Norway’s ambassador to the United States visiting UND
GRAND FORKS, N.D. -- Norway's ambassador to the United States highlighted the importance of education exchanges between the two countries in a visit to Grand Forks Wednesday. K?re Aas, who became ambassador last year, arrived in Grand Forks Wedne...
GRAND FORKS, N.D. -- Norway’s ambassador to the United States highlighted the importance of education exchanges between the two countries in a visit to Grand Forks Wednesday.
Kåre Aas, who became ambassador last year, arrived in Grand Forks Wednesday as part of his first trip to North Dakota. One-third of North Dakota’s population is of Norwegian ancestry, the most in the United States.
Aas will tour the University of North Dakota Aerospace Foundation Thursday, where Norwegian air traffic students are trained under a contract with a company that operates 46 airports in Norway. Twenty-eight Norwegian students came to campus last week for training, according to a press release.
“I think with a globalized world, a globalized economy, it’s important to have inputs from various countries,” Aas said in an interview with the Herald. “(The United States) is a knowledge-based country.”
Aas also visited Wednesday with members of the Nordic Initiative, which focuses on student exchange programs. Bruce Gjovig, chairman of the group, said Norway has policies in place to encourage students to study abroad.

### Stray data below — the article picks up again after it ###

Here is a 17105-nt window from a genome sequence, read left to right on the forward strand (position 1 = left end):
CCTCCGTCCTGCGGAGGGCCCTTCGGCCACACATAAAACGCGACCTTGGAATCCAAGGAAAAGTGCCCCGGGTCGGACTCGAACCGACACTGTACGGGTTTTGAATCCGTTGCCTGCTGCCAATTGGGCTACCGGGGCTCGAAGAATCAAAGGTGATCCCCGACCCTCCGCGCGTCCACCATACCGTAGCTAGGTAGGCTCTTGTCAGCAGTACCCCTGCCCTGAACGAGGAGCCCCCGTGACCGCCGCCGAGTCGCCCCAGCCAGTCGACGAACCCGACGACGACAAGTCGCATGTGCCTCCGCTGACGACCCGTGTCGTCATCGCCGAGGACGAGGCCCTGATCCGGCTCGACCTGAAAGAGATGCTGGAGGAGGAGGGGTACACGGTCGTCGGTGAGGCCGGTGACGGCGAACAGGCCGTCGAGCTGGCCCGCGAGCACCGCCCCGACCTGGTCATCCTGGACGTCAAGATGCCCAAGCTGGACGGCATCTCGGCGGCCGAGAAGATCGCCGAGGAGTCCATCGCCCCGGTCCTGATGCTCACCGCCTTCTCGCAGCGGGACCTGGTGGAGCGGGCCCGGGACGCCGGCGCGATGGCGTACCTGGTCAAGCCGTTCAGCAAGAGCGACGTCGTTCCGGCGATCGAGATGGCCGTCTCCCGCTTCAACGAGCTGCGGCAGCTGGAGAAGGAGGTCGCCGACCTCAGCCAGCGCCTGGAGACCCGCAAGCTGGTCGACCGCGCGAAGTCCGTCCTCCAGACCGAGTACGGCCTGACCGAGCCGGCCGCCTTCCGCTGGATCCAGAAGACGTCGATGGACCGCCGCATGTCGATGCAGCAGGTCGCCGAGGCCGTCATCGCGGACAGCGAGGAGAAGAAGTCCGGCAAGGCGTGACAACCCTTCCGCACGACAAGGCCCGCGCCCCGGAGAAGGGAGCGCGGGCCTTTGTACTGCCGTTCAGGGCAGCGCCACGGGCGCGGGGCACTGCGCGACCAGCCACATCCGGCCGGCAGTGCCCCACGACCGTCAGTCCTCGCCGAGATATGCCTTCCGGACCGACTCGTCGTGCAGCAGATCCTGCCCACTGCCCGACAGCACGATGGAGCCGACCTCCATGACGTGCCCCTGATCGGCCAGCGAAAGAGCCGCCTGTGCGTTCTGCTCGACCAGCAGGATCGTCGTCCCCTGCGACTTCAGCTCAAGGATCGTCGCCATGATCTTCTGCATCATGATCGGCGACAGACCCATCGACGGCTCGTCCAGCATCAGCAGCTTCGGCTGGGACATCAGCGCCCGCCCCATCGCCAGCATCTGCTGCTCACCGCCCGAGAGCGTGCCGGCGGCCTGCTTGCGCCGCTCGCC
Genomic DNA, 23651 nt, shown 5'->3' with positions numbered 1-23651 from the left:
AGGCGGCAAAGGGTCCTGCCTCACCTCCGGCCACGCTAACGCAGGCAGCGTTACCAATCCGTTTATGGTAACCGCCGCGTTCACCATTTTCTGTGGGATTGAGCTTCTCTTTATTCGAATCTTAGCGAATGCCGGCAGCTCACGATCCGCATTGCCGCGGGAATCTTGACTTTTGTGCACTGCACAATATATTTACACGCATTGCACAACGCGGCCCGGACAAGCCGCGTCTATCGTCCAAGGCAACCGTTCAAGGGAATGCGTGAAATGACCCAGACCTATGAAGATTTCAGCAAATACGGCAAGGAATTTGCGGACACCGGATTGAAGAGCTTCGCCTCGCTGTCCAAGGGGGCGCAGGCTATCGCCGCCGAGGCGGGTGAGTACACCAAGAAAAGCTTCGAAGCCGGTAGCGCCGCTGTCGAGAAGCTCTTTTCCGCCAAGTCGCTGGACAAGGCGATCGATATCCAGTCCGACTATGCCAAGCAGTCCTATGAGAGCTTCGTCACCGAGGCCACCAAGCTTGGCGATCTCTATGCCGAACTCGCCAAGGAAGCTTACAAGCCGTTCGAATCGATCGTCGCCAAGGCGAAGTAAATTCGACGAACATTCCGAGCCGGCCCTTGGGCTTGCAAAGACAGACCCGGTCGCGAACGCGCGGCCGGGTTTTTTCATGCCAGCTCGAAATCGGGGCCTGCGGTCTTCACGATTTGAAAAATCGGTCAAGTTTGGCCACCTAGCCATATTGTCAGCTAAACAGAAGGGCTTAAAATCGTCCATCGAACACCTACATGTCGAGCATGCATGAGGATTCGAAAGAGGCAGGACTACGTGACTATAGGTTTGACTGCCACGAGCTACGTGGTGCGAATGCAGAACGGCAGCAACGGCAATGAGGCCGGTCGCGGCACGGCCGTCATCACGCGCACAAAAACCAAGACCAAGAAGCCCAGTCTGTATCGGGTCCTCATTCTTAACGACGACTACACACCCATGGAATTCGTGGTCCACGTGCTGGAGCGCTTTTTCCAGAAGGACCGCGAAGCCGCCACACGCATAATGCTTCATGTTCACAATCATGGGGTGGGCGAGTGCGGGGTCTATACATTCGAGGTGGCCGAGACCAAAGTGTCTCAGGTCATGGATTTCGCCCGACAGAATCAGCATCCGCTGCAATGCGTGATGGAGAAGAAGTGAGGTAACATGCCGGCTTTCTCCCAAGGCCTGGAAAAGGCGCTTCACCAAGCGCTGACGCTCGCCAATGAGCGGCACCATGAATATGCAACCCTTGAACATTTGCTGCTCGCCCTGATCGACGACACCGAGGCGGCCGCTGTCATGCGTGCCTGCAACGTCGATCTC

“We’ve been one of the No. 1 destinations for Norwegian students in the United States,” Gjovig said. “We want to continue to grow that, enhance that, look for ways to do that.”
There are more than 60 Norwegian students on the UND campus this fall, according to a press release.
Cultural, business ties
Cultural ties between North Dakota and Norway have existed since some of the first European immigrants arrived here, and business connections have grown as well in recent years.
Statoil, a massive oil and gas company headquartered in Norway, entered the Bakken oil formation in 2011 by acquiring Brigham Exploration. According to its website, it holds about 330,000 net acres in the oil play.
The Norwegian government has a 67 percent ownership interest in Statoil.
“I think that the company can bring a lot of knowledge and experience to what you’re doing here in North Dakota,” Aas said.
Aas first traveled to Minot this week, where he attended the 37th annual Norsk Høstfest, billed as the largest Scandinavian festival in North America.
“There are few other places, other than North Dakota, where someone from Norway feels so much at home,” Aas told festival attendees Tuesday, before telling an Ole and Lena joke.
“I would say I’m going back with a much better understanding about North Dakota,” Aas said. “But I also see much more opportunities and possibilities for strengthening ties between this state and Norway.”